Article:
The world's largest generator of renewable clean energy

Itaipu holds the title of largest power producer in the world
Font Size

In the fierce race for the title of largest producer of clean, renewable energy on the planet, Itaipu Binational left behind the Three Gorges plant in China, and kept its world leadership. In 2012, Itaipu produced 98.287 million megawatt-hours (MWh) compared to 98.107 million MWh from the Chinese power plant. This is an advantage to Itaipu of 180 thousand MWh, something around 16 hours of generation, having any of these giants of production as a reference.

Normally, the Three Gorges power plant only releases its monthly production ten days afterwards, while Itaipu releases its generation in real time (online). On Thursday, January 3, Itaipu received from the Three Gorges board the official production numbers from 2012, confirming the projection already made by the Binational technicians.

At some moments during the past year, the generation by Three Gorges, which operates at full load since July was better than that by Itaipu, which should occur with increasing frequency, as the Chinese power plant’s installed power (amount of generation equipment) is 60% higher than the Brazilian and Paraguayan hydroelectric.

The Chinese giant has 32 generating units and an installed capacity of 22.5 thousand MW, while Itaipu has 20 units and an installed capacity of 14 thousand MW. The hydrologic conditions of both, however, are quite different. One of the problems of Three Gorges is the irregular flow, but this should improve with the building of two new plants in the Yangtze River.

By October 2012, the cumulative production of the Chinese power plant was 87.33 million MWh, compared to 84.95 million MWh by Itaipu, a difference of 2.38 million MWh in favor of Three Gorges. On November 30, the advantage even increased to 3 million MWh, but from there the Yangtze river flow began to decrease, while the Paraná River, even under the effect of the drought, experienced no significant variations.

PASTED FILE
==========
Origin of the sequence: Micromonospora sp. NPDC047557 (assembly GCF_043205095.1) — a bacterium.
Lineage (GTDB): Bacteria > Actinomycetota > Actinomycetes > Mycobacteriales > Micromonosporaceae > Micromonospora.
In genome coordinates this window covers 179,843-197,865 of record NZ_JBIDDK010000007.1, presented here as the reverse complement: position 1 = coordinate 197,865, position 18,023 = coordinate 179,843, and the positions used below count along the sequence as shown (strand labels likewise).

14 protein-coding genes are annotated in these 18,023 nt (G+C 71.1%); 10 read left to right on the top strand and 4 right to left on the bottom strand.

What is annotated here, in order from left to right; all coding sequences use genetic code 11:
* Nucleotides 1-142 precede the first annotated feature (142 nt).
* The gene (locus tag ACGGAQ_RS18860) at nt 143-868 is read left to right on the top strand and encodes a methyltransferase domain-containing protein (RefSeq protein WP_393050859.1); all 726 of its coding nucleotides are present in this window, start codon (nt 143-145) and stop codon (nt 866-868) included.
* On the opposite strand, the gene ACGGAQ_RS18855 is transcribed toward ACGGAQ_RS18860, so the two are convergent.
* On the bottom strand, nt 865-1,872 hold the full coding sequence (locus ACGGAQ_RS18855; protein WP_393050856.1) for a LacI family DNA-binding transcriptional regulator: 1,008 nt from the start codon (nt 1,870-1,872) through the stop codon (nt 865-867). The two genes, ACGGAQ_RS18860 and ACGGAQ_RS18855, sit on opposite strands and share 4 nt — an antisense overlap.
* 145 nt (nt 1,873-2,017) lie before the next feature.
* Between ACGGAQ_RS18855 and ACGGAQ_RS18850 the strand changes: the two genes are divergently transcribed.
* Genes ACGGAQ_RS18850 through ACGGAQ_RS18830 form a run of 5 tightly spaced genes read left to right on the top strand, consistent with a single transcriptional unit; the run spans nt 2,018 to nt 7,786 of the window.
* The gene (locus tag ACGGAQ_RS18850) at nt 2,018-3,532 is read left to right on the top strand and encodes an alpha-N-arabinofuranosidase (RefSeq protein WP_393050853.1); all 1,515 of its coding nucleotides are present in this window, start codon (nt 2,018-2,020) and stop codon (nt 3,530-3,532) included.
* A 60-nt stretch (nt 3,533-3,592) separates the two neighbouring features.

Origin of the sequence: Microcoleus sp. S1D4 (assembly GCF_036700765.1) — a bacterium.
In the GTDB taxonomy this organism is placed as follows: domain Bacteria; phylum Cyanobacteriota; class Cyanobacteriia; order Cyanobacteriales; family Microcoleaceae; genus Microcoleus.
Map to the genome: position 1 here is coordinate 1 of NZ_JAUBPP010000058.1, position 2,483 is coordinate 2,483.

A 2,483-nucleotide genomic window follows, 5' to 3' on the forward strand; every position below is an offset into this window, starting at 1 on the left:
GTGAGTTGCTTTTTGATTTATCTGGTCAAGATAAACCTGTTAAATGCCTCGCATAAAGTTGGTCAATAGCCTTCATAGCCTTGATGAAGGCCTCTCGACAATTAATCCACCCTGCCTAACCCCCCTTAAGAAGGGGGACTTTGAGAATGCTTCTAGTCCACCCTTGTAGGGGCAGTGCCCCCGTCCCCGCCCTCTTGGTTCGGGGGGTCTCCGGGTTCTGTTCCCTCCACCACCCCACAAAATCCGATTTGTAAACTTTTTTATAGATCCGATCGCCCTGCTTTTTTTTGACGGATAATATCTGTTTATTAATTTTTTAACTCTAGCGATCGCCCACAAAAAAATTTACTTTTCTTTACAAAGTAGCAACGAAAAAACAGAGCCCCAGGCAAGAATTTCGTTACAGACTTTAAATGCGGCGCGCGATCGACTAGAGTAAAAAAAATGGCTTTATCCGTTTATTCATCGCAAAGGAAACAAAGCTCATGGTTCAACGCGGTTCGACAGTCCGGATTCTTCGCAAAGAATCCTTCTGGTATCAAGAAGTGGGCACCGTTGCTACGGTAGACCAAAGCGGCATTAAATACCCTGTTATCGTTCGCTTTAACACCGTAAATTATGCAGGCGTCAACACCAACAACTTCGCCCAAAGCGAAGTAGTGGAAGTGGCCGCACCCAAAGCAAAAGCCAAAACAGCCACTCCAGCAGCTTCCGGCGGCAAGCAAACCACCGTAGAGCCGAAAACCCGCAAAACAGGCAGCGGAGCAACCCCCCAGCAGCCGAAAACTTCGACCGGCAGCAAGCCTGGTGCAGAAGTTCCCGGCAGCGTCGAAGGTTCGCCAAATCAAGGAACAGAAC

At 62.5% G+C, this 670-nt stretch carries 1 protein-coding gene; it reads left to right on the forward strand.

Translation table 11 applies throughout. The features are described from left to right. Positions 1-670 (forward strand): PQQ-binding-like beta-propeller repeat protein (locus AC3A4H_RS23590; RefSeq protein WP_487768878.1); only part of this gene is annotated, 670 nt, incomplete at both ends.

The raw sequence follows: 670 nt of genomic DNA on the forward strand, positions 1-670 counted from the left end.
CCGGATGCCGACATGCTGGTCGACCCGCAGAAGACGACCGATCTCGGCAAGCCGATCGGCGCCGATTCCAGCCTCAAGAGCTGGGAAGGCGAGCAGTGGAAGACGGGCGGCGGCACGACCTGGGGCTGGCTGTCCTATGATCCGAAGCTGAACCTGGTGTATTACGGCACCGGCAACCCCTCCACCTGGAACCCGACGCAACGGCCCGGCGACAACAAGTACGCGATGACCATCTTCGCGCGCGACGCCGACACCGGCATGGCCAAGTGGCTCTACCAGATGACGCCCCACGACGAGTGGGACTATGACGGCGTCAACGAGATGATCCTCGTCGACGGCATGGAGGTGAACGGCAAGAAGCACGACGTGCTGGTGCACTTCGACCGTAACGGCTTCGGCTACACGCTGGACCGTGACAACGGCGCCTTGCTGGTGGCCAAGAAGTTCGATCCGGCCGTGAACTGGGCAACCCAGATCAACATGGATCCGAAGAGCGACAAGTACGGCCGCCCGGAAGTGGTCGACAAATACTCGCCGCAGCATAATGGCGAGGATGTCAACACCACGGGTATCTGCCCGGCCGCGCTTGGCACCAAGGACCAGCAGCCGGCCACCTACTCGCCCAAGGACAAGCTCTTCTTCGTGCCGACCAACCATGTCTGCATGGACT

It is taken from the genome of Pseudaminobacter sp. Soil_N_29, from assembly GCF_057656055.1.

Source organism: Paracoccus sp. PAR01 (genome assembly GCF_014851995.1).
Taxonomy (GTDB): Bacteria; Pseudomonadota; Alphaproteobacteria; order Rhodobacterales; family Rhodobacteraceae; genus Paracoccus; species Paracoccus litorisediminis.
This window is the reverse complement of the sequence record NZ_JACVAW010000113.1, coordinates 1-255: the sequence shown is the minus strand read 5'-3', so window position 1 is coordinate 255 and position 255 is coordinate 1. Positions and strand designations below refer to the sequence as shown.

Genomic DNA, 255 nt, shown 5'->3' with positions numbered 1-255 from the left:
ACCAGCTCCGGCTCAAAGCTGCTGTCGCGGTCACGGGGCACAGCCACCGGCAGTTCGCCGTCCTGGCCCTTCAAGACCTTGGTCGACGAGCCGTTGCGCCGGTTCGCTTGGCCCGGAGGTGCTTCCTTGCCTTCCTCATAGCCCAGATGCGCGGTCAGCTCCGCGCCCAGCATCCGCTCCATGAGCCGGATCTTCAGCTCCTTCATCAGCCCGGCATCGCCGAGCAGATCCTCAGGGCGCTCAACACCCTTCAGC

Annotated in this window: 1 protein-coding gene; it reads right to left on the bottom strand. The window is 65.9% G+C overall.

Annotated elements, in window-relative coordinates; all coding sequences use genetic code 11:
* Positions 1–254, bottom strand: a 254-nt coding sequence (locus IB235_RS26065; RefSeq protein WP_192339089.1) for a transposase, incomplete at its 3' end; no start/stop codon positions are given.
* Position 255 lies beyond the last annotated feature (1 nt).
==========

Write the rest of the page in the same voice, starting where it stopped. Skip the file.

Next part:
On December 10, this difference had fallen to 1.3 million MWh. On the 19th, the last bulletin released by the Three Gorges power plant showed that the advantage was still 1 million MWh. The chances of Itaipu having a production superior to that of the Chinese plant were small, since, usually, the electricity consumption in Brazil decreases in December, with the vacation of the industries. This year, however, there was an explosion of residential and commercial demand due to the intense heat, with temperatures above 40 degrees, requiring Itaipu to operate at full load.

 “The equipment of the plant had a flawless performance. The supervision and control of the plant were conducted with skill and the Brazil and Paraguay Transmission Systems of corresponded fully. With that, we closed the year with a total of 98.287 million MWh and established a new global mark,” said the Brazilian director-general at Itaipu, Jorge Samek.

For Samek, more important than celebrating the title of world's largest producer, is to ensure that Itaipu is prepared to supply with safety the electrical systems of Brazil and Paraguay keeping the good existing partnerships with the National System Operator, Eletrobras, the Ande (Paraguayan state company), Furnas and Copel.

The Operation superintendent of the plant, the engineer Celso Torino, says the challenge is to increasingly seek excellence in plant performance indices. “It's good to keep the title of world's largest producer, but our goal is to ensure compliance with national and Paraguayan electrical systems efficiently and securely,” he says.


While electricity consumption in Brazil grew 3.3% in 2012, compared with the previous year, the Itaipu production increased 6.5%. Thus, the participation of the plant in the Brazilian market, which had been gradually diminishing with the start of operations of new projects in the electricity sector also grew, reaching 19.85% in 2012. The plant also serves more than 80% of all electricity demand in Paraguay, a partner in the binational plant.